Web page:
NASA engineers, seen here in mission control during Apollo 13, worked diligently to protect the lives of the astronauts on the mission.
|Activity sectors||aeronautics, astronautics, science|
|Competencies||technical knowledge, management skills|
|Education required||see professional requirements|
Aerospace engineering is the primary branch of engineering concerned with the research, design, development, construction, testing, science and technology of aircraft and spacecraft. It is divided into two major and overlapping branches: aeronautical engineering and astronautical engineering. The former deals with aircraft that operate in Earth's atmosphere, and the latter with spacecraft that operate outside it.
Aerospace engineering deals with the design, construction, and study of the science behind the forces and physical properties of aircraft, rockets, flying craft, and spacecraft. The field also covers their aerodynamic characteristics and behaviors, airfoil, control surfaces, lift, drag, and other properties.
Aeronautical engineering was the original term for the field. As flight technology advanced to include craft operating in outer space, the broader term "aerospace engineering" has largely replaced it in common usage. Aerospace engineering, particularly the astronautics branch, is often referred to colloquially as "rocket science", although this is a popular misnomer.
Flight vehicles are subjected to demanding conditions such as those produced by extreme changes in atmospheric pressure and temperature, with structural loads applied upon vehicle components. Consequently, they are usually the products of various technological and engineering disciplines including aerodynamics, propulsion, avionics, materials science, structural analysis and manufacturing. The interaction between these technologies is known as aerospace engineering. Because of the number of disciplines involved, aerospace engineering is carried out by teams of engineers, each having their own specialised area of expertise.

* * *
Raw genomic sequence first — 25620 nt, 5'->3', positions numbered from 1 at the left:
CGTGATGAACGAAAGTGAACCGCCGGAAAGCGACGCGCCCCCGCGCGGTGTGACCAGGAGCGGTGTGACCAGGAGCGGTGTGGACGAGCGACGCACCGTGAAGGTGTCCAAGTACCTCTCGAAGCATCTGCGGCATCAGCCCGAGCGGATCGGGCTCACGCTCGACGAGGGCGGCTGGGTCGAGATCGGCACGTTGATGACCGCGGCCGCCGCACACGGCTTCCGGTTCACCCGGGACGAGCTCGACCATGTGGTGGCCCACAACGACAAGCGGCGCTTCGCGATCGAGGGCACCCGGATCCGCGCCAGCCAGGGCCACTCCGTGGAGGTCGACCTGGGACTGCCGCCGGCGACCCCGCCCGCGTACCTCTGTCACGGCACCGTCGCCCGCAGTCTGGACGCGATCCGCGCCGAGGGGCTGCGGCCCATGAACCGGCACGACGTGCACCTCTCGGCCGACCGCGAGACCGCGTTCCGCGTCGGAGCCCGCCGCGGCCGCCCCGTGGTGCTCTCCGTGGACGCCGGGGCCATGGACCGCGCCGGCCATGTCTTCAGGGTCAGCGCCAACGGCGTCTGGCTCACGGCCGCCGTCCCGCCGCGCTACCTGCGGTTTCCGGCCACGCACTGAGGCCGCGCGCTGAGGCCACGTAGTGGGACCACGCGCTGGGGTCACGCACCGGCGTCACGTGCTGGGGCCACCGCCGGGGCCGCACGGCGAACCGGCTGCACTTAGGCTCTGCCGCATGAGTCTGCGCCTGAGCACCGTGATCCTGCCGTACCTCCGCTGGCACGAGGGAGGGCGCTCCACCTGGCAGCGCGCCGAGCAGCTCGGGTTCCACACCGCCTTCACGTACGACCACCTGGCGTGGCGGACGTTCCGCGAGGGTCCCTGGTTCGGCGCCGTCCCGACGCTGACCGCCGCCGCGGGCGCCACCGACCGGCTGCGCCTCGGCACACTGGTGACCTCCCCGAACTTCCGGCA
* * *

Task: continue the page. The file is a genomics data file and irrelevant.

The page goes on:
The development and manufacturing of a modern flight vehicle is an extremely complex process and demands careful balance and compromise between abilities, design, available technology and costs. Aerospace engineers design, test, and supervise the manufacture of aircraft, spacecraft, and missiles. Aerospace engineers develop new technologies for use in aviation, defense systems, and space.
The origin of aerospace engineering can be traced back to the aviation pioneers around the late 19th to early 20th centuries, although the work of Sir George Cayley has recently been dated as being from the last decade of the 18th to mid-19th century. One of the most important people in the history of aeronautics, Cayley was a pioneer in aeronautical engineering and is credited as the first person to separate the forces of lift and drag, which are in effect on any flight vehicle. Early knowledge of aeronautical engineering was largely empirical with some concepts and skills imported from other branches of engineering. Scientists understood some key elements of aerospace engineering, like fluid dynamics, in the 18th century. Many years later after the successful flights by the Wright brothers, the 1910s saw the development of aeronautical engineering through the design of World War I military aircraft.
The first definition of aerospace engineering appeared in February 1958. The definition considered the Earth's atmosphere and the outer space as a single realm, thereby encompassing both aircraft (aero) and spacecraft (space) under a newly coined word aerospace. The National Aeronautics and Space Administration was founded in 1958 as a response to the Cold War. United States aerospace engineers launched the first American satellite on January 31, 1958 in response to the USSR launching Sputnik on October 4, 1957.
|This section requires expansion with: newer history, including recent events. (November 2009)|
- Fluid mechanics – the study of fluid flow around objects. Specifically aerodynamics concerning the flow of air over bodies such as wings or through objects such as wind tunnels (see also lift and aeronautics).
- Astrodynamics – the study of orbital mechanics including prediction of orbital elements when given a select few variables. While few schools in the United States teach this at the undergraduate level, several have graduate programs covering this topic (usually in conjunction with the Physics department of said college or university).
- Statics and Dynamics (engineering mechanics) – the study of movement, forces, moments in mechanical systems.
- Mathematics – in particular, calculus, differential equations, and linear algebra.
- Electrotechnology – the study of electronics within engineering.
- Propulsion – the energy to move a vehicle through the air (or in outer space) is provided by internal combustion engines, jet engines and turbomachinery, or rockets (see also propeller and spacecraft propulsion). A more recent addition to this module is electric propulsion and ion propulsion.
- Control engineering – the study of mathematical modeling of the dynamic behavior of systems and designing them, usually using feedback signals, so that their dynamic behavior is desirable (stable, without large excursions, with minimum error). This applies to the dynamic behavior of aircraft, spacecraft, propulsion systems, and subsystems that exist on aerospace vehicles.
- Aircraft structures – design of the physical configuration of the craft to withstand the forces encountered during flight. Aerospace engineering aims to keep structures lightweight.